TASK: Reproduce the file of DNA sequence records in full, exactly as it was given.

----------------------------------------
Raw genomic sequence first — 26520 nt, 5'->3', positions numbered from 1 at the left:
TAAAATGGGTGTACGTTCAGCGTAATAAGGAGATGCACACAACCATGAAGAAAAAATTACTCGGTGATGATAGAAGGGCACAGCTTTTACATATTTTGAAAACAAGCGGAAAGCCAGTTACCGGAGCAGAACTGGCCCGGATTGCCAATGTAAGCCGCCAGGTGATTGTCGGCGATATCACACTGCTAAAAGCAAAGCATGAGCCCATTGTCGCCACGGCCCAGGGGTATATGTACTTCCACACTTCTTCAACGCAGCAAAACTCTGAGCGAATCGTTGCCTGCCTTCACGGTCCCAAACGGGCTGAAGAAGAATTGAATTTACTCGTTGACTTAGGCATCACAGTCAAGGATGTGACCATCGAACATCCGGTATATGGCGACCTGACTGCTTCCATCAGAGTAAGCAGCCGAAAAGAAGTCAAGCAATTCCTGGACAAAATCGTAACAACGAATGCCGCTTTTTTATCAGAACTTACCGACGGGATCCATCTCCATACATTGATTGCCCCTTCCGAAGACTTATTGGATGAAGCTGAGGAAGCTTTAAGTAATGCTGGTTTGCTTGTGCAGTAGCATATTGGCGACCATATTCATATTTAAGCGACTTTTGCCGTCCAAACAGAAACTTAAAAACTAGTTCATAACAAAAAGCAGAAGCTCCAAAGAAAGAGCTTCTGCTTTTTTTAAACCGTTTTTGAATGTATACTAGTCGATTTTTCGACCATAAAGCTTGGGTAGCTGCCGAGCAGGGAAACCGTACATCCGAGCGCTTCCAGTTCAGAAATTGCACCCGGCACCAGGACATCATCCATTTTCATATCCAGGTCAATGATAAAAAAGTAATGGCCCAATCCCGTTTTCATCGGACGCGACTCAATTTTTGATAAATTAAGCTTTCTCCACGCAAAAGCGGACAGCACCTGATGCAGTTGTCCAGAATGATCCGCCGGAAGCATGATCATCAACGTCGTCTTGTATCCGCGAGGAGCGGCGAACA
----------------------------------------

Raw genomic sequence first — 26520 nt, 5'->3', positions numbered from 1 at the left:
TAAAATGGGTGTACGTTCAGCGTAATAAGGAGATGCACACAACCATGAAGAAAAAATTACTCGGTGATGATAGAAGGGCACAGCTTTTACATATTTTGAAAACAAGCGGAAAGCCAGTTACCGGAGCAGAACTGGCCCGGATTGCCAATGTAAGCCGCCAGGTGATTGTCGGCGATATCACACTGCTAAAAGCAAAGCATGAGCCCATTGTCGCCACGGCCCAGGGGTATATGTACTTCCACACTTCTTCAACGCAGCAAAACTCTGAGCGAATCGTTGCCTGCCTTCACGGTCCCAAACGGGCTGAAGAAGAATTGAATTTACTCGTTGACTTAGGCATCACAGTCAAGGATGTGACCATCGAACATCCGGTATATGGCGACCTGACTGCTTCCATCAGAGTAAGCAGCCGAAAAGAAGTCAAGCAATTCCTGGACAAAATCGTAACAACGAATGCCGCTTTTTTATCAGAACTTACCGACGGGATCCATCTCCATACATTGATTGCCCCTTCCGAAGACTTATTGGATGAAGCTGAGGAAGCTTTAAGTAATGCTGGTTTGCTTGTGCAGTAGCATATTGGCGACCATATTCATATTTAAGCGACTTTTGCCGTCCAAACAGAAACTTAAAAACTAGTTCATAACAAAAAGCAGAAGCTCCAAAGAAAGAGCTTCTGCTTTTTTTAAACCGTTTTTGAATGTATACTAGTCGATTTTTCGACCATAAAGCTTGGGTAGCTGCCGAGCAGGGAAACCGTACATCCGAGCGCTTCCAGTTCAGAAATTGCACCCGGCACCAGGACATCATCCATTTTCATATCCAGGTCAATGATAAAAAAGTAATGGCCCAATCCCGTTTTCATCGGACGCGACTCAATTTTTGATAAATTAAGCTTTCTCCACGCAAAAGCGGACAGCACCTGATGCAGTTGTCCAGAATGATCCGCCGGAAGCATGATCATCAACGTCGTCTTGTATCCGCGAGGAGCGGCGAACA